A Two-Way Street To Recovery

Retrace Athlete Picabo Street's Path To Healing

Once 28-year-old Olympic skier Picabo Street could hardly imagine any physical limits. Following a tragic injury to her knee in the 1998 Olympics, she astounded crowds by taking home the gold.

But as 48 Hours Correspondent Susan Spencer reports, a subsequent car accident left her with a new physical obstacle. And along with the devastating experience, she found more than a new challenge: a new friend.

"You play hard; you pay hard....It was my dream come true, what I had always dreamt of all my life," says Street.

For Picabo Street, that dream became a reality as she dashed down the slopes of Nagano to win a gold medal. In just a few moments, the woman with the unusual name became an international icon.

And cheering her on was Dr. Richard Steadman, the surgeon who'd put her knee back together just a year before. "She's shown that she can come back from almost anything," he says.

But only a month later, a truly horrific crash left both her legs severely mangled. Suddenly Street faced a new struggle, attacking it with the same fierce determination that served her on the slopes.

"It's like the same thing with fear," she says. You just replace it with the task at hand."

One day, by a remarkable coincidence, the person sitting next to her for a physical therapy treatment was a young woman who knew all about Street's determination. They had never met, but Street had already begun to change the life of 32-year-old Rebecca Olivares.

Inspired by watching Street's Olympic victory, Olivares came to Dr. Steadman's clinic in Vail, Colo., for the operation she hoped would change her life.

A year and a half before, Olivares had been leading an active life. She'd been a local news anchor and then a management consultant. But after a knee operation, she developed, reflex sympathetic dystrophy (RSD), a pain that lasts well after the injury that caused it has healed. Then the pain spread to both her legs.

At the Pain Center at Texas Tech in Lubbock, Dr. Li Lin Lu had offered her pain management. This meant a regimen of therapy, drugs and surgical procedures, including electrical stimulation applied directly to her spine. "What you try to do is get someone to the point where the pain is not their main focus," says Dr. Lu.

For more than temporary relief, though, she needed another knee operation, doctors said. The problem was that no surgeon would do it for fear of aggravating the RSD.

"It was all gloom and doom," Olivares remembers. "Everyone said, 'There's nothing we can doÂ….This is as good as it gets.' No one would touch my legs, and so Steadman was willing to."

But for both Street and Olivares, real success proved elusive. A week after she returned home to Texas, Olivares was hurt in a freak car accident. The injury, to her neck, sent the RSD into overdrive. So she faced another round of surgical procedures, marking the 26th in a yer.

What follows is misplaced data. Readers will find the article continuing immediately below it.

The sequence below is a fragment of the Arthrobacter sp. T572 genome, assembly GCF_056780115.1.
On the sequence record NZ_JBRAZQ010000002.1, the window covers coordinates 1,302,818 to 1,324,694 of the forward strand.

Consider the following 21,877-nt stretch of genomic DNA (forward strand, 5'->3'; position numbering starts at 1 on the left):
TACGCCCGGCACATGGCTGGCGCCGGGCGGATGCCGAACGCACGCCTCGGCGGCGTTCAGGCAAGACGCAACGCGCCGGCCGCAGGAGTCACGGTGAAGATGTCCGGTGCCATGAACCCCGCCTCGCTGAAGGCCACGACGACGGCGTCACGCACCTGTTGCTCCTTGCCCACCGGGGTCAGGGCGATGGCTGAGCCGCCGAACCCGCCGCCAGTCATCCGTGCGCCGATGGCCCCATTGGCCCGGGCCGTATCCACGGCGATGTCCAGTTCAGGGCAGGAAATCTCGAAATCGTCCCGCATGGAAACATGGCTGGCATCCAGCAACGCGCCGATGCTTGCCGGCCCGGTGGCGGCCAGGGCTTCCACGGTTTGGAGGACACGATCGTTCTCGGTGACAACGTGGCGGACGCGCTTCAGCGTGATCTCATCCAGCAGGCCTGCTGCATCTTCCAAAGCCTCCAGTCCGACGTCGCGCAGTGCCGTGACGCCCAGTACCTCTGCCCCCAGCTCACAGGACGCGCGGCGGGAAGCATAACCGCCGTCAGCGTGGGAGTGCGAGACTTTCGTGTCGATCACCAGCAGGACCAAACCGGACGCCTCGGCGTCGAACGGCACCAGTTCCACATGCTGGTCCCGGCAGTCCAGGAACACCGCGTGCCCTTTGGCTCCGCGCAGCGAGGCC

And after six months of steady progress, Street wrenched her knee while getting out of a car, sending her in for another operation. "I just cried like a little kid," she says.

For the year that 48 Hours followed their improvement, Street and Olivares were kept informed about one another's progress. Soon they began checking up on each other.

Olivares' doctors weren't able to do as much as they had hoped, however. Dr. Lu confessed that the situation seemed dismal. And with the doctors stumped, Olivares and Street came up with their own bold plan of attack: to retreat to a rehabilitative health spa in Arizona.

For two years, Olivares had been walking on crutches. Then with Street cheering her on, she suddenly found the strength to scale a climbing wall.

"It definitely hurt going up there," says Olivares. "I don't think I've ever pushed myself that strong. But there was a transformation for a few minutes there. I wanted to conquer that wall,...RSD and all."

"It confirmed for me the power the mind can do and the power of faith, more than any medical procedures. And it was all thanks to the Pic," Olivares adds.

Street, who hopes to be skiing by October, says inspiration is a two-way street. "This happened to me so that I could meet Rebecca. I broke my leg and blew my right knee out so that I could meet Rebecca Olivares and be blessed with a friendship that's just unconditional and powerful," says Street.

Since returning from the spa in January, Olivares has undergone several more surgeries for her RSD. But she remains determined. "What it has done for me is that I know, even though there's no cure for RSD, and that I will be in pain for the rest of my life, there's still no doubt in my mind that I'm gonna beat this thing."